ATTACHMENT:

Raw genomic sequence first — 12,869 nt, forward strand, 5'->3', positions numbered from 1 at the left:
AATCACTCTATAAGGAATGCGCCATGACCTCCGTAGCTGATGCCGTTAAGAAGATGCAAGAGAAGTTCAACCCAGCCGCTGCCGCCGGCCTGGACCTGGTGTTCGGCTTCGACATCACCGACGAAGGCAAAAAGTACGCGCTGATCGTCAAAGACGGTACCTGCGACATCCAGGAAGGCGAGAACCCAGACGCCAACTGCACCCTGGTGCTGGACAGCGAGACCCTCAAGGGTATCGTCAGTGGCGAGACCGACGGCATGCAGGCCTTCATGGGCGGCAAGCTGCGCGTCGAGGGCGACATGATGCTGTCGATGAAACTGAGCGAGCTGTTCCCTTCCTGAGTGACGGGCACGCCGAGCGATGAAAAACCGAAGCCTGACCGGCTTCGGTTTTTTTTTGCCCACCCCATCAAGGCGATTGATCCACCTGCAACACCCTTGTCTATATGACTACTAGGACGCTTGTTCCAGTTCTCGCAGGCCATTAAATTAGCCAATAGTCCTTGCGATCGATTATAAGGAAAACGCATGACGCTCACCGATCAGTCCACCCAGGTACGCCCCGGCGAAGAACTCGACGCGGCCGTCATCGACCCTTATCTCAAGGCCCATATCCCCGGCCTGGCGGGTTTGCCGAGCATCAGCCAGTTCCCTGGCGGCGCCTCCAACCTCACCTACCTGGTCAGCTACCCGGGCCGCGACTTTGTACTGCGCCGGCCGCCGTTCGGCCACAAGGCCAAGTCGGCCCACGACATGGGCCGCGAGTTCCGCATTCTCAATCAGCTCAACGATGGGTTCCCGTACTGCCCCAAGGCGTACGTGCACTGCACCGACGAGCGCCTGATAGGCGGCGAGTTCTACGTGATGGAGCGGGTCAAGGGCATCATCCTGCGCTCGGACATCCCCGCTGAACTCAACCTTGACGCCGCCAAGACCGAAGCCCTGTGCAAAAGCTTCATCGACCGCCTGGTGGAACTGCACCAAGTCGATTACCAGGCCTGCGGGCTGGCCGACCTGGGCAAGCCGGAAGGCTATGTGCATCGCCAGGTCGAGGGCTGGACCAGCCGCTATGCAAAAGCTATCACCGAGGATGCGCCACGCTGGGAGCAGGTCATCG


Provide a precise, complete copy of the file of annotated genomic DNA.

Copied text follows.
Raw genomic sequence first — 12,869 nt, forward strand, 5'->3', positions numbered from 1 at the left:
AATCACTCTATAAGGAATGCGCCATGACCTCCGTAGCTGATGCCGTTAAGAAGATGCAAGAGAAGTTCAACCCAGCCGCTGCCGCCGGCCTGGACCTGGTGTTCGGCTTCGACATCACCGACGAAGGCAAAAAGTACGCGCTGATCGTCAAAGACGGTACCTGCGACATCCAGGAAGGCGAGAACCCAGACGCCAACTGCACCCTGGTGCTGGACAGCGAGACCCTCAAGGGTATCGTCAGTGGCGAGACCGACGGCATGCAGGCCTTCATGGGCGGCAAGCTGCGCGTCGAGGGCGACATGATGCTGTCGATGAAACTGAGCGAGCTGTTCCCTTCCTGAGTGACGGGCACGCCGAGCGATGAAAAACCGAAGCCTGACCGGCTTCGGTTTTTTTTTGCCCACCCCATCAAGGCGATTGATCCACCTGCAACACCCTTGTCTATATGACTACTAGGACGCTTGTTCCAGTTCTCGCAGGCCATTAAATTAGCCAATAGTCCTTGCGATCGATTATAAGGAAAACGCATGACGCTCACCGATCAGTCCACCCAGGTACGCCCCGGCGAAGAACTCGACGCGGCCGTCATCGACCCTTATCTCAAGGCCCATATCCCCGGCCTGGCGGGTTTGCCGAGCATCAGCCAGTTCCCTGGCGGCGCCTCCAACCTCACCTACCTGGTCAGCTACCCGGGCCGCGACTTTGTACTGCGCCGGCCGCCGTTCGGCCACAAGGCCAAGTCGGCCCACGACATGGGCCGCGAGTTCCGCATTCTCAATCAGCTCAACGATGGGTTCCCGTACTGCCCCAAGGCGTACGTGCACTGCACCGACGAGCGCCTGATAGGCGGCGAGTTCTACGTGATGGAGCGGGTCAAGGGCATCATCCTGCGCTCGGACATCCCCGCTGAACTCAACCTTGACGCCGCCAAGACCGAAGCCCTGTGCAAAAGCTTCATCGACCGCCTGGTGGAACTGCACCAAGTCGATTACCAGGCCTGCGGGCTGGCCGACCTGGGCAAGCCGGAAGGCTATGTGCATCGCCAGGTCGAGGGCTGGACCAGCCGCTATGCAAAAGCTATCACCGAGGATGCGCCACGCTGGGAGCAGGTCATCG